“In turbulent environments, banks are best served by prioritizing the processes that have been pre-standardized," says Aggarwal. “Such processes can help drive immediate business value, and usually there are numerous such contenders that have a strong set of best practices that can be quick and easy to execute against."

5. Use the tech integration effort to modernize

Getting the infrastructure and technology of the new entity sorted out very likely presents the greatest threat to meeting transition timelines and budgets. There are lots of decisions to make here, many of them critical, and virtually all of them eventually connected to customer or employee experiences. Tech stack, core banking systems, data strategy, and more are all in play. The typical approach is to quickly move the acquired firm onto the acquirer's systems, but thinking more deeply about it may have benefits. After all, the transition represents a golden opportunity to modernize the entire entity by kicking off much-needed transformation or adopting best practices from either bank, regardless of its position in the deal.

Aggarwal adds, “Historically, banks have implemented technologies with limited line of sight into the final outcomes. M&A offers a great opportunity to look at the tech investments of both entities and translate them into well-defined levers that can help achieve business value."

6. Overshoot your obligations and controls for a while

There's no grace period for acquiring banks to get their new house in order. They need to ensure that the transitioning book meets their stringent standards, including relevant know-your-customer and anti-money laundering obligations.

Remaining in your regulators' and auditors' good graces is essential, and M&A efforts should come with a temporarily heightened focus on governance and oversight to ensure the integrity and completeness of all regulatory considerations. There's no such thing as too compliant, so meet with the regulator more frequently throughout the process and set up a major incident response team to manage unforeseen issues that might crop up.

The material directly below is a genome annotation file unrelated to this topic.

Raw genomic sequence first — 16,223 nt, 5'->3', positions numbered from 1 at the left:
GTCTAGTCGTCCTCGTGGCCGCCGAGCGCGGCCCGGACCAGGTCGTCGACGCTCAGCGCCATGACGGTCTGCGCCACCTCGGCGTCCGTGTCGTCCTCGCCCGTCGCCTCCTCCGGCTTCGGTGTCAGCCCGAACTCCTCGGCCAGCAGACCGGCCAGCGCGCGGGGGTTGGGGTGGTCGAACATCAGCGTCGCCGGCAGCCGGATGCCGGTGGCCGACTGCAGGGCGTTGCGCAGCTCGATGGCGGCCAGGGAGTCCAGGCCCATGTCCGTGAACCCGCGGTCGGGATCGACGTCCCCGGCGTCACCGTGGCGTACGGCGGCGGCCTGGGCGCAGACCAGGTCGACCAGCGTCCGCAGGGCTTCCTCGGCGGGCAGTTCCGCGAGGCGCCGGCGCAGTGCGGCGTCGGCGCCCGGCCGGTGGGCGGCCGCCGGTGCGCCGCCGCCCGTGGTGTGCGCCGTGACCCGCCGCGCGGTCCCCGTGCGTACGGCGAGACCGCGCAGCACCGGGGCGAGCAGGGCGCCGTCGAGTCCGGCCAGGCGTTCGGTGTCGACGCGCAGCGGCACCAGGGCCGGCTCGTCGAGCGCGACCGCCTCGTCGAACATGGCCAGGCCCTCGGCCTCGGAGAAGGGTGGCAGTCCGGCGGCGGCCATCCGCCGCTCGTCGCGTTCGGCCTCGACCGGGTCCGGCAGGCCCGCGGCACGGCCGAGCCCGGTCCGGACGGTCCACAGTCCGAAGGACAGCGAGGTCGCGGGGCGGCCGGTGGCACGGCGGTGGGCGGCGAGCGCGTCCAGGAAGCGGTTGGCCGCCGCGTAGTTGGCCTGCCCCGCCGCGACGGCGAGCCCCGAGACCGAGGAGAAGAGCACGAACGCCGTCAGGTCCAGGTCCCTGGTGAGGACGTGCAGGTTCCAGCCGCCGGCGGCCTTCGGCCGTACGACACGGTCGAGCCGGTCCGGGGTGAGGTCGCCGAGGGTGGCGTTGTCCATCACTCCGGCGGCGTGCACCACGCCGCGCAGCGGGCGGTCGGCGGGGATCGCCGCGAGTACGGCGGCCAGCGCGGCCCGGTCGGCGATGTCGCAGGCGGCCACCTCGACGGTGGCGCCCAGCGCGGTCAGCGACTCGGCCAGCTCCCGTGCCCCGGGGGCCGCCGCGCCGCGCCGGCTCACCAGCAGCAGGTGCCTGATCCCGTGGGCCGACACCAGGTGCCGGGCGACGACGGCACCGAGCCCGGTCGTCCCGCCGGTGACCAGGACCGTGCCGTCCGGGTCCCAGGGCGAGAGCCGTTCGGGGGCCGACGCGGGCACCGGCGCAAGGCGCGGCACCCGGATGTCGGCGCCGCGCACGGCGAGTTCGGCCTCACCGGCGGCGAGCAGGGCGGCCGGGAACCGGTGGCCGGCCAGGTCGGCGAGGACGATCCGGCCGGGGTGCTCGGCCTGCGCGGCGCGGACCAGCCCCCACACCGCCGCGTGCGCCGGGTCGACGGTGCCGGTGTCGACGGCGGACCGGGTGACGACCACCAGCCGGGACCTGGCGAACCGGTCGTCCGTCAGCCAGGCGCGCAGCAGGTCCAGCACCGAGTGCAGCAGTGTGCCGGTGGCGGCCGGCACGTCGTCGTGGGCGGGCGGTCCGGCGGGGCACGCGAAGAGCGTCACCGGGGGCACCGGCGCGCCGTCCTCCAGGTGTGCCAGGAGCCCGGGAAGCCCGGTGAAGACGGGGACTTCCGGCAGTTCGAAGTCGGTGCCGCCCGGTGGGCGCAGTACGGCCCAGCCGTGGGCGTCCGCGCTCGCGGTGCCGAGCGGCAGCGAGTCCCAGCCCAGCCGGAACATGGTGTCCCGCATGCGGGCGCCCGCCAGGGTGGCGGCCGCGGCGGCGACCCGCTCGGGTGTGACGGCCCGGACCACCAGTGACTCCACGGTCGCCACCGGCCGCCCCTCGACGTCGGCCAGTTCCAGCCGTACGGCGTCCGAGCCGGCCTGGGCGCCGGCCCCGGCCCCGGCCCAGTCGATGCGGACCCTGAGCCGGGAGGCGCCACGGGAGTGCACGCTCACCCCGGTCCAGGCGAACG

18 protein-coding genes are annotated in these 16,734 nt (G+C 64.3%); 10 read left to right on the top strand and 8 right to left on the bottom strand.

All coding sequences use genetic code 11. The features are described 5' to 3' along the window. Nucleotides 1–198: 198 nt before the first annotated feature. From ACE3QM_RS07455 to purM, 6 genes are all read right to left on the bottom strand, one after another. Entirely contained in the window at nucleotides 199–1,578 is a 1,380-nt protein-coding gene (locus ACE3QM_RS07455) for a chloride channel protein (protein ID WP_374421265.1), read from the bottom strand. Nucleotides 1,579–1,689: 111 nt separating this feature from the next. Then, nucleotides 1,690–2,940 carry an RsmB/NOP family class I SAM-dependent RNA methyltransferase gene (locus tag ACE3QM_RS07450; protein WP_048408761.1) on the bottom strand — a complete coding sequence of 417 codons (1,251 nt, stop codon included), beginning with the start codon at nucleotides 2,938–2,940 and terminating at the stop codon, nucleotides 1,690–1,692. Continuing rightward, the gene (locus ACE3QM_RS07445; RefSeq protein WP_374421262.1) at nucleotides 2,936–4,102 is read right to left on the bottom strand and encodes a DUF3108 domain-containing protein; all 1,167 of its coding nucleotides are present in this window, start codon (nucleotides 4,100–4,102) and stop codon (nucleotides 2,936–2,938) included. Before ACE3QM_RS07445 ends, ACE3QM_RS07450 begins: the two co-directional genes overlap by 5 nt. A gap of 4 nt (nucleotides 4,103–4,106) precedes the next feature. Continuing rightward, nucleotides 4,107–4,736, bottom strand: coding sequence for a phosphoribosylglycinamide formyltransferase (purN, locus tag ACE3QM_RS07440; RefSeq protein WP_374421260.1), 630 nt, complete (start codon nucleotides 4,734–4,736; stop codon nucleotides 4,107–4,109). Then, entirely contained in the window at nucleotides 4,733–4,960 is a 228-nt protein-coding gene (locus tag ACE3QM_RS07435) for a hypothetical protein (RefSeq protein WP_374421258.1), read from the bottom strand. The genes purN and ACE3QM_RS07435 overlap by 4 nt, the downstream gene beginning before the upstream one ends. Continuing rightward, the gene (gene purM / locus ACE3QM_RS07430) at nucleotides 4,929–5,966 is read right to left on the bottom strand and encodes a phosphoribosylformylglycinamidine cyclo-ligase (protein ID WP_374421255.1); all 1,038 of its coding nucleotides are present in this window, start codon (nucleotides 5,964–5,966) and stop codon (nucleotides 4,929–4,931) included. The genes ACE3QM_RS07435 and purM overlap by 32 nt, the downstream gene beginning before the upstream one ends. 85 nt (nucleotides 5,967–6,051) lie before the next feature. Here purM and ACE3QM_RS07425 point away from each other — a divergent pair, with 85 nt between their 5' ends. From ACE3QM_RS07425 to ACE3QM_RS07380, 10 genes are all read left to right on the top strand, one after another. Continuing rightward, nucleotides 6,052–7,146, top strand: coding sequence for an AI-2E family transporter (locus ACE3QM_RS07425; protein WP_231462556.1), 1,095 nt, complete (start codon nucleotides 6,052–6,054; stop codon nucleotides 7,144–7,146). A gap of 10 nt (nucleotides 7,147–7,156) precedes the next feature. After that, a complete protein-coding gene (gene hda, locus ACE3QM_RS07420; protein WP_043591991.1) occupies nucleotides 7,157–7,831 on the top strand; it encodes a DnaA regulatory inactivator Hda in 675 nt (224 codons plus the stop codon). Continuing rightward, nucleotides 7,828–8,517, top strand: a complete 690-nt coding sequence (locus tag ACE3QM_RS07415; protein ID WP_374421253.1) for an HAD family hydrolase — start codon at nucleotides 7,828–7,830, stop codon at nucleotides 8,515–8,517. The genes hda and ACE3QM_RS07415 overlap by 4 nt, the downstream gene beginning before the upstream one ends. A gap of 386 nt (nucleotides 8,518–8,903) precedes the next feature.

If the collapse of SVB has taught our industry anything, it might just be that — while it's essential that banks remain compliant (and SVB was) — compliance is clearly not enough. The introduction of new regulations (and a tightening of existing ones) is likely on the horizon, so it's important to be prepared. To boost confidence among investors and customers, acquiring banks must go beyond regulatory requirements and fulfill the spirit, not just the letter of the law.

Time for a new perspective

Acquiring banks are always looking to hold onto customers and partners, achieve cost synergies, and make sure the transition period isn't too lengthy or expensive. But they should be adding another objective to this list: using the transition period as an opportunity to improve across the board. This is a chance to take a second look from a different vantage point at the way the bank's been working. For example, banks could use their combined data differently to keep customers happy with more targeted and tailored products, introduce intelligent automation to reduce rote work and encourage employees to stay, or simplify processes that have long been too knotty. M&A deals aren't just about porting people and processes over to your old way of working – they're a time to gain fresh perspective and offer something new.

For more practical tips on M&A, tune in to our Banking on Change podcast series entitled Managing banking consolidation effectively

Listen now About